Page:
The Sophisticated Cinema of Alcoholism
Foremost among the major psychiatric syndromes, alcohol dependence (for narrative ease, I'll take the liberty of using the terms "alcoholism" and "alcoholic" from now on) has been well depicted onscreen in several memorable films over the years, from Charlie Chaplin's "City Lights" to the sendup of residential treatment, "28 Days." Who can forget Chaplin's 1931 gem, in which his little tramp is only recognizable to his wealthy drinking partner and benefactor while this man is soused, which is the state he was in when the two first met. This scenario provides a splendid, even though parodic, demonstration of what drug researchers call "state dependent" memory.
Among early realistic portrayals of alcoholics, roles that stand out include those played by Ray Milland in Billy Wilder's "The Lost Weekend" (1945), Susan Hayward in "I'll Cry Tomorrow" (1955, directed by Daniel Mann), and Jack Lemmon and Lee Remick in "Days of Wine and Roses" (1962, Blake Edwards). These movies feature over-the-top melodramatic performances, with all the subtlety of mortar fire. But from the standpoint of clinical authenticity as well as dramatic style, they need to be judged in the context of their times.
"Weekend" is perhaps Hollywood's earliest frank treatment of the subject of alcoholism and may be the first narrative film to characterize this disorder as a health problem. The movie offers lurid details of compulsive drinking and delirium tremens (D.T.s), but also ably demonstrates "codependent" and "enabling" relationships--as does "Wine and Roses"--decades before those notions permeated popular culture. (Milland won a best actor Oscar for his turn. Trivia buffs will also know that, in addition to winning a best film Oscar, "Weekend" was judged the best film at the very first Cannes Film Festival.)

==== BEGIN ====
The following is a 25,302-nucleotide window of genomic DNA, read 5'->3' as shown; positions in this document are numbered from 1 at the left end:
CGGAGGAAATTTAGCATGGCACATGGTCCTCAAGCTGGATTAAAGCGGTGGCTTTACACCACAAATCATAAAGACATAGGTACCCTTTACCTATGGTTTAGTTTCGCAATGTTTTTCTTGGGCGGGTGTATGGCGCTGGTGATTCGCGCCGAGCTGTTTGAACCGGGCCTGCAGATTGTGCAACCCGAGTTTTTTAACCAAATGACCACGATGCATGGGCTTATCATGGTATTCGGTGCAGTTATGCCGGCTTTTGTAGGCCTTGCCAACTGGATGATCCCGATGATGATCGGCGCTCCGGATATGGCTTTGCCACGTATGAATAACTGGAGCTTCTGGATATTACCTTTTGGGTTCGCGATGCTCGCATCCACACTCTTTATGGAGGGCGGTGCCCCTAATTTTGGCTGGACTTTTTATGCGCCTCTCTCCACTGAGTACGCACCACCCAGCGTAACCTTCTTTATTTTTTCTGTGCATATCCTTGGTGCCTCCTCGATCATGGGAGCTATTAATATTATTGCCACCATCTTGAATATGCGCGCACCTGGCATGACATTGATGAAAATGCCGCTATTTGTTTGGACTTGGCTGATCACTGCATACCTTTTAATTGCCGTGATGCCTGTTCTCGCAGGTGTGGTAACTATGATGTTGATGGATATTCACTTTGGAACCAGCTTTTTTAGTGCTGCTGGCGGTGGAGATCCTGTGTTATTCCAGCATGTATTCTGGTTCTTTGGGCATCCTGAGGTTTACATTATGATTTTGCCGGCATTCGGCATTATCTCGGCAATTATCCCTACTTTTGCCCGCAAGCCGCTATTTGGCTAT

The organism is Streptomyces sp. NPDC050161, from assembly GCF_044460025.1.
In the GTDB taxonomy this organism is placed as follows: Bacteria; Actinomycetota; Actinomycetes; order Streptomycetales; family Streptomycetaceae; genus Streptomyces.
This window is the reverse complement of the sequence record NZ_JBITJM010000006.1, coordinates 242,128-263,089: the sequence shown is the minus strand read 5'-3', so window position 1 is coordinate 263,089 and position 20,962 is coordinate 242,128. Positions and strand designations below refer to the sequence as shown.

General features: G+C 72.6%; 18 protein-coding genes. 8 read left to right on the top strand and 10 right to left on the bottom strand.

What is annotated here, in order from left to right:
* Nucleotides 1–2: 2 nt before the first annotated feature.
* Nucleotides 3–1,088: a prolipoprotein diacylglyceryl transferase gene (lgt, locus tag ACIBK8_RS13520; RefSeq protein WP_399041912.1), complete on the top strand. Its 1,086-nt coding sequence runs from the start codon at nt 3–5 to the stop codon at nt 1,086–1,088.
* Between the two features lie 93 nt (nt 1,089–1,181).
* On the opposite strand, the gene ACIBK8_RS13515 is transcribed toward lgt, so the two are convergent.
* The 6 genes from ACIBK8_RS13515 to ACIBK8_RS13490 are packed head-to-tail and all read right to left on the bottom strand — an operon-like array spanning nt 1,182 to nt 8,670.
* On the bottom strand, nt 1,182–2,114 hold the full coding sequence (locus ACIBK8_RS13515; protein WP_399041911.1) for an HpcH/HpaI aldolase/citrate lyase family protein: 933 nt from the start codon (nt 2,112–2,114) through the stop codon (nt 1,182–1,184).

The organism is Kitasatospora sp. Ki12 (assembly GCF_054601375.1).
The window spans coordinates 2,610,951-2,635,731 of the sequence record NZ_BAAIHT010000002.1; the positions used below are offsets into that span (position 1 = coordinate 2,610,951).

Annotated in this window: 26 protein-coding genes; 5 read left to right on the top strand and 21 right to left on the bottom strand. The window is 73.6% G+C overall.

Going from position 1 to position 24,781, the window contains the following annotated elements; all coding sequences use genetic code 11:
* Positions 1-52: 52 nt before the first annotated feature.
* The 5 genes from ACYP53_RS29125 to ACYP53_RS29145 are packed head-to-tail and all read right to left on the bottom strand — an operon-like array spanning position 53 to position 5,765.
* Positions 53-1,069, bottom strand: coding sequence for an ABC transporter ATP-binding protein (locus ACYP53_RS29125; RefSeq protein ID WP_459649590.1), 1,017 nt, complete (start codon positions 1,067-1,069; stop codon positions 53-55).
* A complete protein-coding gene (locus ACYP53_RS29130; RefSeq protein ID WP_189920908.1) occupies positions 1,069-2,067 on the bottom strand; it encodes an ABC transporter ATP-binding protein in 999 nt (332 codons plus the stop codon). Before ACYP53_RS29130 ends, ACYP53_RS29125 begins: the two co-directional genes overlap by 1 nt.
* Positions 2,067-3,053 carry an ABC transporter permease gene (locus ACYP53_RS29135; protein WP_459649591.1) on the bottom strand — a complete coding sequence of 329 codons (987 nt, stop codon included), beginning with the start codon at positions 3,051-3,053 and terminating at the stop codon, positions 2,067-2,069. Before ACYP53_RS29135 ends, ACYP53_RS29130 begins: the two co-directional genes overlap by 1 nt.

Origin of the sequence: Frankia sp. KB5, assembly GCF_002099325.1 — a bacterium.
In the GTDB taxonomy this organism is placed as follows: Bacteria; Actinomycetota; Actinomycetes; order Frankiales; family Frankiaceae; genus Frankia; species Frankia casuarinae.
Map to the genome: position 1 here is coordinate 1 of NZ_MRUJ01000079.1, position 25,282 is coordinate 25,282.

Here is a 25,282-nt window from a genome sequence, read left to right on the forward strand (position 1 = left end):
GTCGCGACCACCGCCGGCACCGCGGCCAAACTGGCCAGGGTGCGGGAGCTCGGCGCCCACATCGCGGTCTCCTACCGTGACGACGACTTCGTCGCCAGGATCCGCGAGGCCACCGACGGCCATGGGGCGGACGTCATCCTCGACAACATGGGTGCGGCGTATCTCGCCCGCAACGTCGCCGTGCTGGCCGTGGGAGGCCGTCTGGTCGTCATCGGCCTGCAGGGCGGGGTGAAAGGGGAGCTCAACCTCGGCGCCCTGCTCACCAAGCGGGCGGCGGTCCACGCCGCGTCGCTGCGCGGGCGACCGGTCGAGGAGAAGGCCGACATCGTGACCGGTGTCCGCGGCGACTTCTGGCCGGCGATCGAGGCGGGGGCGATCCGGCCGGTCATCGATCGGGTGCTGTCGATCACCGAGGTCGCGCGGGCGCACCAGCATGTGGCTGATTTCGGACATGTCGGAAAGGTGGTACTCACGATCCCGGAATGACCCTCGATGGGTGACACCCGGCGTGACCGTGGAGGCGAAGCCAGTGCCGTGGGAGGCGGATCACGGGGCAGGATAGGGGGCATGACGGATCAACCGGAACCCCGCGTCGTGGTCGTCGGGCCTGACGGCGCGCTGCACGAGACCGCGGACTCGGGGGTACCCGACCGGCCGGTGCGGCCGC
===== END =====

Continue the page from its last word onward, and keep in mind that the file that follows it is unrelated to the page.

"I'll Cry Tomorrow," a biodoc about the actress Lillian Roth, introduces the role of Alcoholics Anonymous in recovery efforts. "Wine and Roses"--despite some flawed details including, for example, neglectful management of D.T.s, and use of last names at an AA meeting--somberly and realistically depicts progression from heavy drinking through problem drinking to destructive, high-dose alcoholic drinking, and the problems arising when one partner seeks help and the other won't.
Filming Alcoholic Behavior
That many nuances of alcoholism should apparently be so accessible to filmmakers is, on the one hand, no great surprise, for notorious examples certainly abound in Hollywood. Recalling some famous alcoholics of filmdom is easy enough, whether screenwriters, actors, or directors: Think of William Faulkner, Richard Burton, or John Huston. On the other hand, most people--in and out of film--also know individuals who have depression or schizophrenia. Yet these "types" are not often portrayed well onscreen, compared with alcoholics. Why the difference?
Intimacy with the subject may be one factor, but another may simply be that alcoholic behavior is so photographable. Schizophrenia, after all, is largely a disorder of internal experience (thinking, feeling, perceiving), while people having an episode of depression by definition tend to constrict their emotional expression and behavior. It may be harder for the average filmgoer to identify with a character who is afflicted with schizophrenia. And depression is, well, depressing, not much fun when portrayed in a leading role. Alcoholics, on the other hand, often behave extravagantly while intoxicated, manipulate other people in provocative ways, and frequently cause major social and physical damage. (In this sense the melodramatic nature of the early classics is justifiable.) There can be a lot for the camera to see while tracking an alcoholic.
More Recent Narrative Films
Here are five more dramas that view alcoholism from different perspectives. In "Clean and Sober" (1988, Glenn Gordon Caron), Michael Keaton plays a restless, cocky real estate salesman who is hooked on cocaine and alcohol. …